Coccidia,born or ingested?

Discussion in 'Rabbits' started by DandeeRose, Jan 14, 2018.

  1. DandeeRose

    DandeeRose Well-Known Member

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    I recently read in a book [Raising Rabbits by Ann Kanable] that some people say rabbits are born without coccidia, but acquire it through eating their parents droppings\chewing on their cage.However,I can't find any information that shows this being correct or incorrect.Does anyone have any information or thoughts on this?
     
  2. Caprice Acres

    Caprice Acres AKA "mygoat" Staff Member Supporter

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    Coccidia in all species that I'm aware of are fecal-oral pathogens. They are ingested in the environment for most species. Rabbits additionally are coprophagic, eating a very specific feces produced usually at night. Young rabbits do eat their dam's feces as part of normal behavior, so this would be an potential route. Another likely route is simply environmental contamination especially in cages with fecal buildup or solid bottom cages. Wire cages drastically reduce the risk, but it is still possible if there is fecal buildup in the corners.
     
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  3. Ray

    Ray Well-Known Member

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    i do not know where the coccidia parasite first infects from? but I learned long ago to do preventative medicine in my animals! whether it be rabbitsm chickens, cattle etc. Years ago when I first started raising rabbits. I quickly accumulated quite a few! started selling meat rabbits. Some got coccidiosis which is easy to see when butchering! It shows up as white or yellow? like spots on the liver! I found online Vet college medicine said you should use a product called pour on calf ivormecton! 1 drop on the kanp of the kneck for each three pounds of live animal weight. This is not an advertisement for any specific brand of ivormecton! just that if you treat you rabbits once every three to six months You probably won't have any problem with coccidiosis! It also removes and prevents ear mites! just use the drops inside the ears instead of on the neck! a small bottle. 8-16 oz. will last years in a small rabbitery! I use a medicine called, corid on my poultry. in the water for the feathered ones. ivormecton on the cattle down the back as directed. I never have any problems with coccidiosis any more as the years have taught me prevention is SO MUCH EASIER!! than trying to treat something your not sure of? I hope you have as much enjoyment out of your animals as me and my family have had! they give love freely! without expectation! just the way God intended! I believe! best wishes ray!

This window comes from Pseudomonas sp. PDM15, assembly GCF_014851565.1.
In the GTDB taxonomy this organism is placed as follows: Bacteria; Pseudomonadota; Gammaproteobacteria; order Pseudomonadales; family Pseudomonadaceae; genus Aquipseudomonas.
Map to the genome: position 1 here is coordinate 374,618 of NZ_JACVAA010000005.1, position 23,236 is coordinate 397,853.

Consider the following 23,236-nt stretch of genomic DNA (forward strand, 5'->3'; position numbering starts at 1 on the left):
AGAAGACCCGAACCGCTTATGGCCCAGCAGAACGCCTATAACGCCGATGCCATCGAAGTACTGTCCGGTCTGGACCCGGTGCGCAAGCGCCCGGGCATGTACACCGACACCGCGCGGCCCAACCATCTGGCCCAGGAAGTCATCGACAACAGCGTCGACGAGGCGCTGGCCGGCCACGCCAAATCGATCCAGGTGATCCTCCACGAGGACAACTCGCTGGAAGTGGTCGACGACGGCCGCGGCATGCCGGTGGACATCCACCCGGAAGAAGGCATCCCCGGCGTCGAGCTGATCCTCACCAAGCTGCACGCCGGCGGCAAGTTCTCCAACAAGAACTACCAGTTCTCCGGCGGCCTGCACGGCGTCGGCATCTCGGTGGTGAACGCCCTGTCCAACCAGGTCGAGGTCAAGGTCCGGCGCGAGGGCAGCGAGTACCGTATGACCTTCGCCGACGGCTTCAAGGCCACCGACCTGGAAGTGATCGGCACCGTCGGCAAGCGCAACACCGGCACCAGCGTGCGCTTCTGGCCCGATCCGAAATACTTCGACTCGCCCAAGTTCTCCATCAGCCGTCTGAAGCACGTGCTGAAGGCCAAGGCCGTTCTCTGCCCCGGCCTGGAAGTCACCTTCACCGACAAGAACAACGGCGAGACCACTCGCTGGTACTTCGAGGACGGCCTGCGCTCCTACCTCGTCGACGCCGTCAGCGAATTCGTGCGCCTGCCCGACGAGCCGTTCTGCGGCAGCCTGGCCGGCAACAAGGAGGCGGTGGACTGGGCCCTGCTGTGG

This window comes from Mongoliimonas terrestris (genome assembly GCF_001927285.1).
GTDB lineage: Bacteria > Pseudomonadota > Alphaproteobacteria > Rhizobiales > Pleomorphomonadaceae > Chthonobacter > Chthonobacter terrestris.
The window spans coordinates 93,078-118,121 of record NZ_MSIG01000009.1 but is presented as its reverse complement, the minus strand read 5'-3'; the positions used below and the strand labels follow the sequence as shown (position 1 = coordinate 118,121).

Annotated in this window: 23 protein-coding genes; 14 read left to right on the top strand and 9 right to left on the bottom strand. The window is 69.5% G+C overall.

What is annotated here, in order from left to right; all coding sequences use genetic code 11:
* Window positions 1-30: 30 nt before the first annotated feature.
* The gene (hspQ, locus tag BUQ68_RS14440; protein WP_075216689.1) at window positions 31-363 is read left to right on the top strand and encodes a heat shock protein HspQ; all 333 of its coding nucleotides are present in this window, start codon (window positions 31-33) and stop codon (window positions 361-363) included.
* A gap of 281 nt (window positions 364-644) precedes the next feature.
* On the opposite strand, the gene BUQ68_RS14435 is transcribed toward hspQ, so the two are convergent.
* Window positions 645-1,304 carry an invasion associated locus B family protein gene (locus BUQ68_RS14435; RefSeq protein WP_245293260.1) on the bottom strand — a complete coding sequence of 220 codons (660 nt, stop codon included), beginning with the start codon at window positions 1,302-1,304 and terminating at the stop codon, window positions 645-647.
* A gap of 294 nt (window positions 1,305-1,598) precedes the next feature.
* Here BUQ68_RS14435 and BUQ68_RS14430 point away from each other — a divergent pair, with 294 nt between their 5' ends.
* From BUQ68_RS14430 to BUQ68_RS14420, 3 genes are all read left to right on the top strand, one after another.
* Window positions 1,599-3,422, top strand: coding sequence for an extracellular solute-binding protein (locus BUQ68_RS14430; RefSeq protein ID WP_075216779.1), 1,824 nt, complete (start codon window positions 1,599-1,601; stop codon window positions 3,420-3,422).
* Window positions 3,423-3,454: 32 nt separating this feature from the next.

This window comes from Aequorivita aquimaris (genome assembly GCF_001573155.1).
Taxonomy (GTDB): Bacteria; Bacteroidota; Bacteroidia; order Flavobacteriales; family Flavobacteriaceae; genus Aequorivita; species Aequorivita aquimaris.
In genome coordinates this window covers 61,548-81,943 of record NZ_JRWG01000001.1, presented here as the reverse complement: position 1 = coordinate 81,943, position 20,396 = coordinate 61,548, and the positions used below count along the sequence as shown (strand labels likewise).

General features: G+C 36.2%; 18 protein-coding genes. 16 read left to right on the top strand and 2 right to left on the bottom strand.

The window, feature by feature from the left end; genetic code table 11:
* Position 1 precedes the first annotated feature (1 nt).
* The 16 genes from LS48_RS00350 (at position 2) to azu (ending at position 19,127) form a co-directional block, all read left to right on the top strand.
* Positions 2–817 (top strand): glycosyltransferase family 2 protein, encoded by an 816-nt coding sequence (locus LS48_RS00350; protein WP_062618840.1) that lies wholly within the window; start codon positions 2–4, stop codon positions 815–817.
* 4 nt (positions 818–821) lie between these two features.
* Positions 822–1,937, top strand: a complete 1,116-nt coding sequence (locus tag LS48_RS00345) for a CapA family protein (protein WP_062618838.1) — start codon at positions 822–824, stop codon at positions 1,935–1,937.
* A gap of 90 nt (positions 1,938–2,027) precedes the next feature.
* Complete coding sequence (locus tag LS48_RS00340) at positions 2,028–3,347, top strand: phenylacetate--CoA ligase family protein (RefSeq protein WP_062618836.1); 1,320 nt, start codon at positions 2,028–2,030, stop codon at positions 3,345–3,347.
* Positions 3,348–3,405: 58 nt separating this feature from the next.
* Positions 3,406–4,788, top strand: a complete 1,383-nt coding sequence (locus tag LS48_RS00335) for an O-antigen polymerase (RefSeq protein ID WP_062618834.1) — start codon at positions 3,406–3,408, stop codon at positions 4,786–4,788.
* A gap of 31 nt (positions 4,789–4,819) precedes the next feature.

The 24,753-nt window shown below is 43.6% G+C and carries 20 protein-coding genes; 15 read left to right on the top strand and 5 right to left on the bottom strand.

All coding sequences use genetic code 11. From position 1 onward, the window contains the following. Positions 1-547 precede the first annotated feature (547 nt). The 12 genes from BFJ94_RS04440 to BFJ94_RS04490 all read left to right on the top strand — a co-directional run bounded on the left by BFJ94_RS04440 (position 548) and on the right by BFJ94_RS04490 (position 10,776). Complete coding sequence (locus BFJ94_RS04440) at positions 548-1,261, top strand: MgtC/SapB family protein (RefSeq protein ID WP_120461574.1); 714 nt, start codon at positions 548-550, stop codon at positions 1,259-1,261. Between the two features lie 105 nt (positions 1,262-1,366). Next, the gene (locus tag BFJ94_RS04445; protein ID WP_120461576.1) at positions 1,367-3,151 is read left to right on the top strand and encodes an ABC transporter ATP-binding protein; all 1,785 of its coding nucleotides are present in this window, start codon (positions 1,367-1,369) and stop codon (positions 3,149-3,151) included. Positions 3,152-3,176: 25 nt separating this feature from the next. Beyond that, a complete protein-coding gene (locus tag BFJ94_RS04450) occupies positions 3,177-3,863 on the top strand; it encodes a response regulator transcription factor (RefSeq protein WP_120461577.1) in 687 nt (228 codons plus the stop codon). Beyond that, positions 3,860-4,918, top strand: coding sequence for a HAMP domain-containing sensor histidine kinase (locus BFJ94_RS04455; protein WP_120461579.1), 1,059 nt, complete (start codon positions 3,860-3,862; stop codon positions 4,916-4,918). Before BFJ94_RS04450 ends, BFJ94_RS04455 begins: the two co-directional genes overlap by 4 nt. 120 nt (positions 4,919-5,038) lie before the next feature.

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  4. Caprice Acres

    Caprice Acres AKA "mygoat" Staff Member Supporter

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    Ivermectin will not treat coccidia in any species. Liver spots can be caused by several diseases.

    The life cycle of coccidia is well known. It is ubiquitous and a fecal-oral pathogen. There are many strains and most cause little to no clinical disease, while a select few are moderately pathogenic and a few others are highly pathogenic and devastating. Parent stock are carriers and young stock are exposed in the environment. Environmental cleanliness is of utmost importance for control.
     
  5. haypoint

    haypoint Unpaid, Volunteer Devil's Advocate Supporter

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